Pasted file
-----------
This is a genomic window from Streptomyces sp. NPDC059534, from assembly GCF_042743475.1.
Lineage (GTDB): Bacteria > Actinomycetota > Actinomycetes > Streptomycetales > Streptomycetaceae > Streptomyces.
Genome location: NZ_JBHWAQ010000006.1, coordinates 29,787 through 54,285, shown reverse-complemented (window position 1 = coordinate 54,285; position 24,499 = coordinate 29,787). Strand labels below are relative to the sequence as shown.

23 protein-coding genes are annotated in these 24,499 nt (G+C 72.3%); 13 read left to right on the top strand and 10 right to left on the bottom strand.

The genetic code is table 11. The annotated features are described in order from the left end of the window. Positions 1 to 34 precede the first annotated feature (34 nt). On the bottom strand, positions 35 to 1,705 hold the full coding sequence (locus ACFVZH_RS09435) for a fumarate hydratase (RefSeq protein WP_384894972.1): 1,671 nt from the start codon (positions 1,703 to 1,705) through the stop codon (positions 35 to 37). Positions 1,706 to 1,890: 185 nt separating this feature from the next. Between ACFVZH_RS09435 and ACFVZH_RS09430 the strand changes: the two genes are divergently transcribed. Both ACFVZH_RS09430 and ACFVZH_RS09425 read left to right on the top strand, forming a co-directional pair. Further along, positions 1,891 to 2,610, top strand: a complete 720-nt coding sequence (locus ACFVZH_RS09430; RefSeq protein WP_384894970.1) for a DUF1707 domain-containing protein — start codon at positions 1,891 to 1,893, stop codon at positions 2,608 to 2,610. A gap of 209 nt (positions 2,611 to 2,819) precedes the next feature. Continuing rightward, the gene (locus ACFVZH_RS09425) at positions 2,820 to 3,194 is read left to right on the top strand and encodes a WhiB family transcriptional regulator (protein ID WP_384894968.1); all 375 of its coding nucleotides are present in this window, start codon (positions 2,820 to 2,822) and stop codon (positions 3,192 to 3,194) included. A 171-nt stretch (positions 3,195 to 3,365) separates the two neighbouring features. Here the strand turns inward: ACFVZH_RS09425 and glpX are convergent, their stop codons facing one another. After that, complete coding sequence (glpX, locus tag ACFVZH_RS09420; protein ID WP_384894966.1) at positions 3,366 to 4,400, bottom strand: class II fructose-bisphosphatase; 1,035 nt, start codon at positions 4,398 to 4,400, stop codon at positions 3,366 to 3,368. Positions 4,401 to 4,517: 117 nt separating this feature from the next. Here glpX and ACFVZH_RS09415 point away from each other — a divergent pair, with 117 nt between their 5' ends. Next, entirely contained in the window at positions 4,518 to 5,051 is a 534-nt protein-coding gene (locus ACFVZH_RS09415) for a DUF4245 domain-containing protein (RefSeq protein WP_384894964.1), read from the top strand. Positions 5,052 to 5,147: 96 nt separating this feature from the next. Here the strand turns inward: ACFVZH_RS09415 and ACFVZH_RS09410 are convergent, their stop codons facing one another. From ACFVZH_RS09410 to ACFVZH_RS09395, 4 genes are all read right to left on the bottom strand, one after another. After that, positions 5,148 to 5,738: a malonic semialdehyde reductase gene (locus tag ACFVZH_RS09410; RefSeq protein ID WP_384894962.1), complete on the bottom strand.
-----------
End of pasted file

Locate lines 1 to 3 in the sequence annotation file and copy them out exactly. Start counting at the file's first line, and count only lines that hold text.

This is a genomic window from Streptomyces sp. NPDC059534, from assembly GCF_042743475.1.
Lineage (GTDB): Bacteria > Actinomycetota > Actinomycetes > Streptomycetales > Streptomycetaceae > Streptomyces.
Genome location: NZ_JBHWAQ010000006.1, coordinates 29,787 through 54,285, shown reverse-complemented (window position 1 = coordinate 54,285; position 24,499 = coordinate 29,787). Strand labels below are relative to the sequence as shown.